[QUOTE=WorzelGummidge]I guess that would get the message across but it seems a little... vindictive? Of course the treatment of the animals is MUCH worse but I don't think I'd be comfortable doing something like that. You might end up hurting people who have no control over whether foie gras is served or not, like the waiter/ress who was looking forward to tips from a party of six, or somebody who was refused a table because they were fully booked. You can say "serves them right" but I've worked as a waitress and served meat to people... everyone needs to pay their bills.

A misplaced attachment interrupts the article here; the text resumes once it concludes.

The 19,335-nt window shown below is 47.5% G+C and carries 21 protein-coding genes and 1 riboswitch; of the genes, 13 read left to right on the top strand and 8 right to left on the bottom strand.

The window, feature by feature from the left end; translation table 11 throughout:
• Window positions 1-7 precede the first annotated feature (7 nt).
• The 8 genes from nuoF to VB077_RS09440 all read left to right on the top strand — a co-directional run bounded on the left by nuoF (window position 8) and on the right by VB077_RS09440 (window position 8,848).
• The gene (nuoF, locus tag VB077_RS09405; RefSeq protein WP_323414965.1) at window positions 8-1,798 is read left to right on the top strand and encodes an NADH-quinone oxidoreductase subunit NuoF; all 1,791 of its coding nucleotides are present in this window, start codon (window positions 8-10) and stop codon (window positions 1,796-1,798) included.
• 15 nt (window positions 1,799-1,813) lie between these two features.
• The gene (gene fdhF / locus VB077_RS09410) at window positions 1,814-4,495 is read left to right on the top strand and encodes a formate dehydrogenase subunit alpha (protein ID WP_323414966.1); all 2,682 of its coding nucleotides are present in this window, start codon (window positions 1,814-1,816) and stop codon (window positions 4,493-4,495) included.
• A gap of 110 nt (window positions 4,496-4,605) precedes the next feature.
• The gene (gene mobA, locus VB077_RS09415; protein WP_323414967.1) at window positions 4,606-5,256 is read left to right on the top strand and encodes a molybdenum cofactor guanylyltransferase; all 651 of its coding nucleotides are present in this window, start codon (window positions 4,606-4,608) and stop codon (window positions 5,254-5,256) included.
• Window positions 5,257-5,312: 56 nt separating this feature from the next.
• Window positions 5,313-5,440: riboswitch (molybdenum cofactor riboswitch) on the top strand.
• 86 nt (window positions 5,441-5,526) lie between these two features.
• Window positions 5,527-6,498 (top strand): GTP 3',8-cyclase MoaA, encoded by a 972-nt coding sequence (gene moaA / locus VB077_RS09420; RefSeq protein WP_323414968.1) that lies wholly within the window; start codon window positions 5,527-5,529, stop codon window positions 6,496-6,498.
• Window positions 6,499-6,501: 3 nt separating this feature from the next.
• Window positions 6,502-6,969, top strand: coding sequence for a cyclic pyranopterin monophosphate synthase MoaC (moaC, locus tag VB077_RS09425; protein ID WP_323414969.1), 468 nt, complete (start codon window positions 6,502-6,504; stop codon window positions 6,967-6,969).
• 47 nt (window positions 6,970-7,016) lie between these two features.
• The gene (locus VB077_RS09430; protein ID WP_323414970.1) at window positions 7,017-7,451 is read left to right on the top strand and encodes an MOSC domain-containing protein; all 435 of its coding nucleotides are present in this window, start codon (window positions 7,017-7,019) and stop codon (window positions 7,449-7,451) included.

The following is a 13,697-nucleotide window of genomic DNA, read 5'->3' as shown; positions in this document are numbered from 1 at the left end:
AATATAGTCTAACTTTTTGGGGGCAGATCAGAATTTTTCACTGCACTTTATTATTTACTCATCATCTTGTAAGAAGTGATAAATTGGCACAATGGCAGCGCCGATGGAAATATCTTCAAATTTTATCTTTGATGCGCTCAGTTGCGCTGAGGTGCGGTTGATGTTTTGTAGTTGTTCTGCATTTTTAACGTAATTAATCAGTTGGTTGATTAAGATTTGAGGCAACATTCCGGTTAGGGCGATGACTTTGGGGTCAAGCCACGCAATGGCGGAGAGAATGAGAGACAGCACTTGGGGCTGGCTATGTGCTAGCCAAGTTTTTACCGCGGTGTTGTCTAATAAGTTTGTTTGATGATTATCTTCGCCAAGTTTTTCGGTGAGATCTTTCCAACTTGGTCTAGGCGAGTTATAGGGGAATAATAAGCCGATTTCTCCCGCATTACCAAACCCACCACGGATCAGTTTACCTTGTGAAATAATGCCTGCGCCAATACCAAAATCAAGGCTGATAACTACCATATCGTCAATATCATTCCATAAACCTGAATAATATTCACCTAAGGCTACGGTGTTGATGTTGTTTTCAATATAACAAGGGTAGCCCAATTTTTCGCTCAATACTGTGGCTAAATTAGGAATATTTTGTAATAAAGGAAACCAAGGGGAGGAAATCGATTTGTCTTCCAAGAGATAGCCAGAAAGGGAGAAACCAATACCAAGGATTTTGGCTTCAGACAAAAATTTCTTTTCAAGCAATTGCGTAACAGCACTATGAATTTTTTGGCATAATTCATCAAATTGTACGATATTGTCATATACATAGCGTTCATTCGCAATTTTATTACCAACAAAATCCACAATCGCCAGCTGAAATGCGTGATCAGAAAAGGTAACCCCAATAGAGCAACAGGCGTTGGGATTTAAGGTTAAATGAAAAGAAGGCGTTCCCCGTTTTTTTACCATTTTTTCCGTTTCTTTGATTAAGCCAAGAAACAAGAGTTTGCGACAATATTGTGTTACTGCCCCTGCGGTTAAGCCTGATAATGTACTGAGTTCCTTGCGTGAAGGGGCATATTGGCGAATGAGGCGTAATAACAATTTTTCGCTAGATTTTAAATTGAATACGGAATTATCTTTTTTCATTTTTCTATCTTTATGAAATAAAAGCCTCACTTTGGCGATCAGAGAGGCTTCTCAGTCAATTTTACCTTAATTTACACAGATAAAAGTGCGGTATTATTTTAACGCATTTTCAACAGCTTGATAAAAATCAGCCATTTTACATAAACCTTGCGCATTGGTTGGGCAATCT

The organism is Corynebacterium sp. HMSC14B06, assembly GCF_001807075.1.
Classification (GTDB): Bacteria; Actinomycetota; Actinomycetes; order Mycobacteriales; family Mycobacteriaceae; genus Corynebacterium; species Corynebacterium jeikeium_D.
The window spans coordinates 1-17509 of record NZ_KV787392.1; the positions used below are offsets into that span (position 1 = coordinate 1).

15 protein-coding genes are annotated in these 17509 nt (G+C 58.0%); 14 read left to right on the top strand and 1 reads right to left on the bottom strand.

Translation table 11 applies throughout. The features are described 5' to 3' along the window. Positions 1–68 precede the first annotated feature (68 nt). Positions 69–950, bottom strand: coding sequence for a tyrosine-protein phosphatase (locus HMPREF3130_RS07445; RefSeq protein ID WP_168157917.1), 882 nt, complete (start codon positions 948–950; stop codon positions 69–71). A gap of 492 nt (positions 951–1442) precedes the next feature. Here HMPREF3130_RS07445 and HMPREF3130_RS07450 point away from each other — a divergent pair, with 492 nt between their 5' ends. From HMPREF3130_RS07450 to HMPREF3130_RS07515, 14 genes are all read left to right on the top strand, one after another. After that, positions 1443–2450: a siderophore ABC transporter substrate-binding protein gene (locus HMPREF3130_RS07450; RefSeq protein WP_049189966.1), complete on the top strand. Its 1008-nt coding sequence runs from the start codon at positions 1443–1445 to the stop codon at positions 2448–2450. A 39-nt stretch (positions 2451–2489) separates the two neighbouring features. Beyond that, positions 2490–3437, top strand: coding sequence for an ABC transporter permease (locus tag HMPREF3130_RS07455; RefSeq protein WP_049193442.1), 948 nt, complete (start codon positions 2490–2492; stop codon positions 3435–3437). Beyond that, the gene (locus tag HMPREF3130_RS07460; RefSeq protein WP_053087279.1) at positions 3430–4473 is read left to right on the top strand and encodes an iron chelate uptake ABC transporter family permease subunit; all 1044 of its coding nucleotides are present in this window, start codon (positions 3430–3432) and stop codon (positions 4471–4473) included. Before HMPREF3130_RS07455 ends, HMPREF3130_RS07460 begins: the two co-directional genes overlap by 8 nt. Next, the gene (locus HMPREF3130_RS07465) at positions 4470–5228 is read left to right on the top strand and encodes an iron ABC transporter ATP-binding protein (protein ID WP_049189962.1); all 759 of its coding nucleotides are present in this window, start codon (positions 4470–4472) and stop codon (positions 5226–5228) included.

I do see your point but I suppose it's about where lines are drawn. Yes, it "hurts" some people such as those you mention, but likewise, if there is legislation and/or education which one way or another eliminates the "production" then surely that is going to hurt the individuals who make a living out of producing it, their family, the guy who drives the van to take it to market .... etc etc - everyone in the supply chain from the guy who rams the funnel in the animal's throat and force feeds it until it's liver bursts right through to the waiter who hands it to the customer in the restaurant. It is a complex issue but I think that foie gras production is one of the most extreme examples of animal cruelty in the context of the various forms of meat production and that if anyone or everyone in the supply chain has to feel some pain in order to highlight and hence hopefully stop it then so be it.